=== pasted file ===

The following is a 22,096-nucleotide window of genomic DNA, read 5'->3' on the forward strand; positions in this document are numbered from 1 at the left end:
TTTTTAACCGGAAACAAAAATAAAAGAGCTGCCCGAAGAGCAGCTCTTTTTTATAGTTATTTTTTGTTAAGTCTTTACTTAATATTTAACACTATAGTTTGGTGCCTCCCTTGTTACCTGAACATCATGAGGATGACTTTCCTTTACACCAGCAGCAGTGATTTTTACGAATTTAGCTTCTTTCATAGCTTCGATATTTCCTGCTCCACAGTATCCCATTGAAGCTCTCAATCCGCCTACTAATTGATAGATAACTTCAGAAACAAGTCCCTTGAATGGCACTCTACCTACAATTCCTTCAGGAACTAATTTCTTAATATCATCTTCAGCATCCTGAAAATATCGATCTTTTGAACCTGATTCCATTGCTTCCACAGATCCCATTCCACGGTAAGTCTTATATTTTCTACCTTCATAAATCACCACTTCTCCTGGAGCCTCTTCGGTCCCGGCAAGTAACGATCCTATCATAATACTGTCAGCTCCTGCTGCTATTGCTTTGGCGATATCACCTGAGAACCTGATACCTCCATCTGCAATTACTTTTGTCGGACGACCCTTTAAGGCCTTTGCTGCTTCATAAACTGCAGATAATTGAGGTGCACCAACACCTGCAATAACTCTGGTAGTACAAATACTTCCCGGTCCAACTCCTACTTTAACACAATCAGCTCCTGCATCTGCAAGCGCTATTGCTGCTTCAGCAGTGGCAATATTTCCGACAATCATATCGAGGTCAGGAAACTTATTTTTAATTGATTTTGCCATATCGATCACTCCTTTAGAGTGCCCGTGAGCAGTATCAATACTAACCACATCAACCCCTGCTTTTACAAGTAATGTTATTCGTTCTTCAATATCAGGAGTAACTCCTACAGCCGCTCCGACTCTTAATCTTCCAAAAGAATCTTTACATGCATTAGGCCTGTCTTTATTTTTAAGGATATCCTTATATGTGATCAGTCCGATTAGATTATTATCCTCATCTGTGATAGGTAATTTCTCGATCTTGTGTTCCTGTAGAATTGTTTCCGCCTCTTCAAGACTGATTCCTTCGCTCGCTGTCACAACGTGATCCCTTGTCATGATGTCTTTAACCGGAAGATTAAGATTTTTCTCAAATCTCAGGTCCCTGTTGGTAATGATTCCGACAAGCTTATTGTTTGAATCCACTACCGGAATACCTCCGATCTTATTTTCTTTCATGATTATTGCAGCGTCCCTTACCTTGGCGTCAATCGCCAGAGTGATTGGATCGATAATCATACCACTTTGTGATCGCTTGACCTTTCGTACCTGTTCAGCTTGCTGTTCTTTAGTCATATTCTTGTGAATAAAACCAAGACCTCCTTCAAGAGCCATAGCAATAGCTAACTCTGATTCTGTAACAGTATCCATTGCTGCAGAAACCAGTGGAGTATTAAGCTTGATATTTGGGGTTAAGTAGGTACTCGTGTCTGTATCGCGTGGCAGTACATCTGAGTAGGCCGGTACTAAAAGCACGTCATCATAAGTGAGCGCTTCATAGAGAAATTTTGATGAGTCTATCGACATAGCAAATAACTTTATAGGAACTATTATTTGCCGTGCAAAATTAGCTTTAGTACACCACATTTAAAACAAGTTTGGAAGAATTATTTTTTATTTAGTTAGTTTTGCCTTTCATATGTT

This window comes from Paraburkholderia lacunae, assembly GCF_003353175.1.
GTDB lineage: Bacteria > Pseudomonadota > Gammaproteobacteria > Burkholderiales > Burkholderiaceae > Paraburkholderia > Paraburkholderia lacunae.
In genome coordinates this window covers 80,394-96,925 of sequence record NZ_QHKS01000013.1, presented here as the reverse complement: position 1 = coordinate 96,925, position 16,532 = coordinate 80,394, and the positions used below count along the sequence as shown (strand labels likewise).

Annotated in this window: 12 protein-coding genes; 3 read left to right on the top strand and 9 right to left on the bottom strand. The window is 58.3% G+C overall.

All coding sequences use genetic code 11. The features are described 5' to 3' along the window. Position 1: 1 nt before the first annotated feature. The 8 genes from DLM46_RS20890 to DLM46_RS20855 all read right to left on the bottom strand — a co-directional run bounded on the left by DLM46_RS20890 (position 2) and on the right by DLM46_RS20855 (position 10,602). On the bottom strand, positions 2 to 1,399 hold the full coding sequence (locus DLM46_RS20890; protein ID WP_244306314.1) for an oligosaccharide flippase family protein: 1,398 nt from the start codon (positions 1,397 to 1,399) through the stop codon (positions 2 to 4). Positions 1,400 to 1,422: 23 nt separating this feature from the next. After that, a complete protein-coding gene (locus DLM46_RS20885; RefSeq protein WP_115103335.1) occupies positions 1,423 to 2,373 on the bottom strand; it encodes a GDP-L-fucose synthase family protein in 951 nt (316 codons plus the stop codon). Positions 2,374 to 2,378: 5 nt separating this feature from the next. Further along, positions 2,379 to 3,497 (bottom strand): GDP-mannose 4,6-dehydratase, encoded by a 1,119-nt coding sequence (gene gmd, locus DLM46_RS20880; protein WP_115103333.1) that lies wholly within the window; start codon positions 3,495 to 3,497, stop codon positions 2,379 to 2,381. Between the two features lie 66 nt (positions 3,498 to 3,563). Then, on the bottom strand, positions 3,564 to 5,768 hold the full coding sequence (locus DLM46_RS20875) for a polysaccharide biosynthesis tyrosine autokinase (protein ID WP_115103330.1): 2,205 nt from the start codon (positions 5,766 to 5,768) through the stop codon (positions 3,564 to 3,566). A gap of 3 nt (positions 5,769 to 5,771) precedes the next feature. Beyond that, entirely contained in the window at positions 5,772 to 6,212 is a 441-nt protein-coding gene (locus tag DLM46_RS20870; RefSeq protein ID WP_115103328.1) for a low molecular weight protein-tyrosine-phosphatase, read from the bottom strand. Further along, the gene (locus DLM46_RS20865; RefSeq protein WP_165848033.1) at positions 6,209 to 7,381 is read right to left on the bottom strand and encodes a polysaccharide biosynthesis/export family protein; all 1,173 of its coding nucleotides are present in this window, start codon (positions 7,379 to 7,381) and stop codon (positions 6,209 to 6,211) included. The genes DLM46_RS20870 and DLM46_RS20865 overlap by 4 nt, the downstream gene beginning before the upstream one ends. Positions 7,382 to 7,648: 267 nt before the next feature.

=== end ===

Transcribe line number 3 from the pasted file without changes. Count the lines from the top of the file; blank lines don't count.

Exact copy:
This window comes from Paraburkholderia lacunae, assembly GCF_003353175.1.